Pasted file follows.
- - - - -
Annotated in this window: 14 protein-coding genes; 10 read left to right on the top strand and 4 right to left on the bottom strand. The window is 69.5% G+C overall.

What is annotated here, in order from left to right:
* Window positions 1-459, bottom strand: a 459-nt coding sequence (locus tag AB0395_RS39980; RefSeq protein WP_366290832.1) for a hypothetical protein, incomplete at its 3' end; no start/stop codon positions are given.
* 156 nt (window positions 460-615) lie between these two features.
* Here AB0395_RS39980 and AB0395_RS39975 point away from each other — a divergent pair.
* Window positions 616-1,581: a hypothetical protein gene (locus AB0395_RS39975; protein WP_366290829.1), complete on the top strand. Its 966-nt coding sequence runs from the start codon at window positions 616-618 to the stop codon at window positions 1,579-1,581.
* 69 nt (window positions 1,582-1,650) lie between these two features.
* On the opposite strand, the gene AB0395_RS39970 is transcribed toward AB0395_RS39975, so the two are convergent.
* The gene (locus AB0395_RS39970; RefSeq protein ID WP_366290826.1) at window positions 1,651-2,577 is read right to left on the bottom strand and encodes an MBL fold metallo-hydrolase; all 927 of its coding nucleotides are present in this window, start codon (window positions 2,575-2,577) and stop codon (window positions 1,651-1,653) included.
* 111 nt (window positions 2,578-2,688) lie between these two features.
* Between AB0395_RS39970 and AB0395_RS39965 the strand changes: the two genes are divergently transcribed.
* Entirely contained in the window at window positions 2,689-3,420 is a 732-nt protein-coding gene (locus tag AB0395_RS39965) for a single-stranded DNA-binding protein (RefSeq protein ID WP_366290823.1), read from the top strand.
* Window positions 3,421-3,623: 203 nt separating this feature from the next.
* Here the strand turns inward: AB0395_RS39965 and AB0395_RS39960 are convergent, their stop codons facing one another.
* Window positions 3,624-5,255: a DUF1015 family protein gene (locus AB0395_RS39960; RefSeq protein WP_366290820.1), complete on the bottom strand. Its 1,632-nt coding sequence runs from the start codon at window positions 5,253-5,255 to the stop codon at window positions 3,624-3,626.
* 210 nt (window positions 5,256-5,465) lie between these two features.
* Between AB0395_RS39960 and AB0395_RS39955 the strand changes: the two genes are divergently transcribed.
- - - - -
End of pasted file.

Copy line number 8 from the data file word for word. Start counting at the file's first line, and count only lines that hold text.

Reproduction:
* On the opposite strand, the gene AB0395_RS39970 is transcribed toward AB0395_RS39975, so the two are convergent.